Is general anaesthesia safe?
There has been significant advances in the medications, the breathing machines and anaesthetist training in the last few decades to make general anaesthesia extremely safe for otherwise healthy patients undergoing most surgical procedures. Risks naturally increase if you have pre-existing medical conditions, such as severe heart or lung diseases. Risks also increase if the surgery itself is high risk - such as heart or lung related procedures, or very long operations. Your anaesthetist is trained to anticipate the likely issues your particular body might encounter during a particular type of surgery and have customised plans (usually with 2 contingency plans) ready in advance, so that things go smoothly. This also means that even if things do go awry, they are often fixed seamlessly before any further deterioration occurs (plan B and C automatically kicks in). This means anticipating potential issues well in advance; having a full bank of emergency medications on hand and ready to deliver; as well as having a range of techniques and settings available to secure your airway and adjust breathing patterns on the machine. Sometimes, in order to ensure additional safety, your anaesthetist may choose to insert additional monitoring lines into your body in order to monitor your blood pressure/s more closely. This is often necessary for long surgeries in elderly patients, with heart conditions. Patient safety is a paramount concern to all service providers in surgery.
What is sedation?
Sedation is a state somewhere between fully awake and fully anaesthetised – whether a patient is more on the awake side or the anaesthetised side depends on the requirement of the surgery and the patient, and can be tailored to suit by your anaesthetist.
Good sedation provides excellent anxiety relief and adequate conditions for minor procedures like gastroscopies, colonoscopies, superficial skin lesions and the like. Local anaesthetic injections can also be added on top of sedation to provide additional pain relief, if needed.
It is often the technique of choice for suitable patients because it avoids the burden of a full anaesthetic on the body. It causes less drop in blood pressure, which means less effect on the heart, the brain and other highly blood supply dependent organs. In addition, the patient would usually breathe for him or herself under sedation, without the need to be put onto a breathing machine. This avoids many hazards and complications associated with inserting airway devices to help patients breathe, which would normally be required if fully anaesthetised. It also means the patient becomes wakeful much faster, and allows for earlier discharge home.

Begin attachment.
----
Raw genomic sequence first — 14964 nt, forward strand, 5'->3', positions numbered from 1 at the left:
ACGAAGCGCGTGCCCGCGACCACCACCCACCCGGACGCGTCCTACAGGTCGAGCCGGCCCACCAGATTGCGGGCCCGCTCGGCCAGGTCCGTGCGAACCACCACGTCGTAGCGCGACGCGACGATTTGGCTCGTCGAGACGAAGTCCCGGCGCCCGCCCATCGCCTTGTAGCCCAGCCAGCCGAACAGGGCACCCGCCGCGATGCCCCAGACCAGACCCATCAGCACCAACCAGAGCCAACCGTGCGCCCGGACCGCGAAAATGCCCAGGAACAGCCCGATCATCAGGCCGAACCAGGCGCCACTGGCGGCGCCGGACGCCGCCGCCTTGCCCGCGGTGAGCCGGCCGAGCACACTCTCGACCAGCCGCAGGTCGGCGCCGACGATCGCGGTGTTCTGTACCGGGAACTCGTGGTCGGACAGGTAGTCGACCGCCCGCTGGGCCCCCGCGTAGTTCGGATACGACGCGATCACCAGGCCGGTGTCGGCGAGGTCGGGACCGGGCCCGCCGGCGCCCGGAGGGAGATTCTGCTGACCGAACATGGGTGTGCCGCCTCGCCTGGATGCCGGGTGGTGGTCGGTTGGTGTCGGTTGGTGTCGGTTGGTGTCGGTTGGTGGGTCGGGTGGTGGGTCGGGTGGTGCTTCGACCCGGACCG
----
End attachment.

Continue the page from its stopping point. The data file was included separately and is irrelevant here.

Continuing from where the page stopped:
What is a local anaesthetic infiltration?
Instead of depressing the functioning of the brain with a general anaesthetic, a local anaesthetic can be injected to temporarily depresses the functioning of the smaller nerves near the operative site. Due to the chemical composition, the injection often hurts at the beginning. But once done, it is able to provide many hours of complete painlessness to the area. Only certain types of operations can be done this way, typically small operations like superficial skin lesions.
What is a local anaesthetic block (also known as a regional anaesthetic or nerve block)?
Similar to a local anaesthetic infiltration, but instead of injecting around the operative site, the injection occurs next to a nerve that eventually runs towards the operative site. By "blocking" this nerve before it reaches the operative site, this technique knocks out your body's ability to relay pain signals from the area supplied by this nerve back to your brain. An example is when the injection occurs around the base of your fingers (near the palm) and yet operating on your finger tip produces no pain - the pain signal sent back by your finger tip is "blocked" once it reaches the palm and cannot go on towards the brain.
Some operations can be done with a local anaesthetic block alone, because it can reliably produce complete pain relief.
For other operations, a local nerve block is used only as a supplement to a general anaesthetic, because the block is insufficient by itself to provide complete pain relief. This is because there are often multiple nerves that supply the same operative area and not all of them can be reliably blocked out in entirety or for long enough to outlast the operation.
What about spinals or epidurals?
The principles behind a spinal block or an epidural block are the same as a local anaesthetic block - the difference being that instead of blocking a small nerve in a limb, a spinal/epidural (temporarily) blocks the entire spine below the level where it is injected. In high enough doses, this is able to provide complete pain relief adequate for any surgery below the chest.
Please click the Epidurals/Spinal tab for further detail.
What is an epidural?
An epidural is an injection that aims to numb down the lower half of your body to provide pain relief and adequate conditions for surgery.
It is named after the space where the local anaesthetic drugs are injected to achieve this effect – the epidural space, which is a tiny, almost non-existent space that sits just outside of your spine. An epidural is therefore done by “feel”, that is: advancing a needle attached to a pressurised syringe – when pressure is lost, it indicates that the needle has found this tiny space. Expert technique and patient cooperation is therefore very important at a successful epidural insertion.
What is a spinal?
A spinal block is similar to an epidural, with some crucial differences. The needle used is much much smaller, but it goes slightly closer to the spine than an epidural. Like an epidural, this is also done by feel, but it pierces the tiny epidural space, and instead ends up 2 layers further in. The correct positioning is signaled when a small amount of the "suspension fluid" around your spine leaks back out the needle.
Given the similarities, how does the anaesthetist choose which of these two techniques is used?
More to come.